Submodeling: Simple Solutions for Large-Scale Problems

If you’re an engineer who has dealt with large simulation models, you know there’s often a trade-off between accuracy and solution time. Submodeling is a technique you can use to reduce solution time without sacrificing accuracy of results.

A common strategy you can use to look at the overall behavior of an assembly or complex part of a large model is to simplify the model during preparation by removing small details, like fillets and holes. Simplifying models in this way can have a significant impact on run times. This simplification, while not excessively affecting overall model stiffness, may result in lower resolution of localized stresses. What you need, then, is a mechanism that allows you to “zoom in” on these details to examine behavior around specific areas.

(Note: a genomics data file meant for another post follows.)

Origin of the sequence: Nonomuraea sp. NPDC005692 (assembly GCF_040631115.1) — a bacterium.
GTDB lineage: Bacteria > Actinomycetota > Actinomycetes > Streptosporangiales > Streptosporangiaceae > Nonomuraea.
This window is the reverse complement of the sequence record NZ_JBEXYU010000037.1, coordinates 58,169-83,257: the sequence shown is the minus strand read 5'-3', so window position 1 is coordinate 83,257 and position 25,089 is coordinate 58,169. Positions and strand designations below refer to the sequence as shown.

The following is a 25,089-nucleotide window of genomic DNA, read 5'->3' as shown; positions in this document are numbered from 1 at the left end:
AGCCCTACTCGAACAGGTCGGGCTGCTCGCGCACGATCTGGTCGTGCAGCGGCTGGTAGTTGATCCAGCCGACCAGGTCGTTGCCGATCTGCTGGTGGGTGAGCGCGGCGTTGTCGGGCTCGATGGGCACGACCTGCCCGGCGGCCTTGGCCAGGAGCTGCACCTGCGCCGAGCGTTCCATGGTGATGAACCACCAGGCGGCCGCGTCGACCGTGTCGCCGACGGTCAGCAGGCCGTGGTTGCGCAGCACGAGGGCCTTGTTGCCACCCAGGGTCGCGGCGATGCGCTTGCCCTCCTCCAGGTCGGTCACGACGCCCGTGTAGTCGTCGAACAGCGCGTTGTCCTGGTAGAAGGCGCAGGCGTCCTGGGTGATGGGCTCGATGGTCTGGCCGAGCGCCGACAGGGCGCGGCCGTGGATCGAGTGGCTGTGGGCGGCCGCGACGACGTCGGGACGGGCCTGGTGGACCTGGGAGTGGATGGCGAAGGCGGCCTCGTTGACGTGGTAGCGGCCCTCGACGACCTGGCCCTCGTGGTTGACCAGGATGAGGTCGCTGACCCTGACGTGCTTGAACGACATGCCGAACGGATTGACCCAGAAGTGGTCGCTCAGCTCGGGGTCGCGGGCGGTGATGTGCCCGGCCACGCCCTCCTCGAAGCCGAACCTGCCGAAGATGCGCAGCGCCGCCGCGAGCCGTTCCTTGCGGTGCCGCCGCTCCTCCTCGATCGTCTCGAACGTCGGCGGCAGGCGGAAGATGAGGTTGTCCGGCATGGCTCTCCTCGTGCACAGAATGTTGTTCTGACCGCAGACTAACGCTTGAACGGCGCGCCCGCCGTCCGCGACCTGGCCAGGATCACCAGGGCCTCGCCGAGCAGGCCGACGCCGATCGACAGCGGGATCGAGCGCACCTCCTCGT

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The Big Problem – How to Solve Increasingly Larger Models

We see a clear trend toward the need to solve increasingly larger models. There are many reasons for this trend. You are dealing with more detailed CAD models of always larger assemblies. You want more accurate results. The automated meshing procedure can generate larger meshes with ease. And obviously, every desktop machine has more CPU power than ever, and companies have invested in computing clusters.

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